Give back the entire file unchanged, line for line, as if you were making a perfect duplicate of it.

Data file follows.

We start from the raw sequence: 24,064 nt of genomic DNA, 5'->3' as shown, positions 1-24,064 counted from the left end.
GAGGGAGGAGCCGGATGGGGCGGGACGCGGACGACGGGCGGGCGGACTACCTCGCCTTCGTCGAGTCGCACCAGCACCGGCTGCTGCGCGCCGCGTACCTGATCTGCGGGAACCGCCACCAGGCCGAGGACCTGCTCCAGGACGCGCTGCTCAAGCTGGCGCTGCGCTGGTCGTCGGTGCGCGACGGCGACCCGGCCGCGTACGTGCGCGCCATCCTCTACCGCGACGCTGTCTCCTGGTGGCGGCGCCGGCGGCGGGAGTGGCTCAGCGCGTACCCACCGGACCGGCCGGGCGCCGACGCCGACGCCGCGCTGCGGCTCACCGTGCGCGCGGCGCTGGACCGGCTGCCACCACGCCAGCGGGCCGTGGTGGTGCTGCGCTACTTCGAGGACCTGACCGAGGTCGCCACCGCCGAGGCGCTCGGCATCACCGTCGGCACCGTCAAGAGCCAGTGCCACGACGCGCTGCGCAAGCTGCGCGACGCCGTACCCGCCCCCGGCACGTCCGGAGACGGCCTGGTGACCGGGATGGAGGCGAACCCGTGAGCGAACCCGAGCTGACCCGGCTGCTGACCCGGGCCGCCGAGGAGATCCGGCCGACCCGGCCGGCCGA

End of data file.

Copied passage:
We start from the raw sequence: 24,064 nt of genomic DNA, 5'->3' as shown, positions 1-24,064 counted from the left end.
GAGGGAGGAGCCGGATGGGGCGGGACGCGGACGACGGGCGGGCGGACTACCTCGCCTTCGTCGAGTCGCACCAGCACCGGCTGCTGCGCGCCGCGTACCTGATCTGCGGGAACCGCCACCAGGCCGAGGACCTGCTCCAGGACGCGCTGCTCAAGCTGGCGCTGCGCTGGTCGTCGGTGCGCGACGGCGACCCGGCCGCGTACGTGCGCGCCATCCTCTACCGCGACGCTGTCTCCTGGTGGCGGCGCCGGCGGCGGGAGTGGCTCAGCGCGTACCCACCGGACCGGCCGGGCGCCGACGCCGACGCCGCGCTGCGGCTCACCGTGCGCGCGGCGCTGGACCGGCTGCCACCACGCCAGCGGGCCGTGGTGGTGCTGCGCTACTTCGAGGACCTGACCGAGGTCGCCACCGCCGAGGCGCTCGGCATCACCGTCGGCACCGTCAAGAGCCAGTGCCACGACGCGCTGCGCAAGCTGCGCGACGCCGTACCCGCCCCCGGCACGTCCGGAGACGGCCTGGTGACCGGGATGGAGGCGAACCCGTGAGCGAACCCGAGCTGACCCGGCTGCTGACCCGGGCCGCCGAGGAGATCCGGCCGACCCGGCCGGCCGA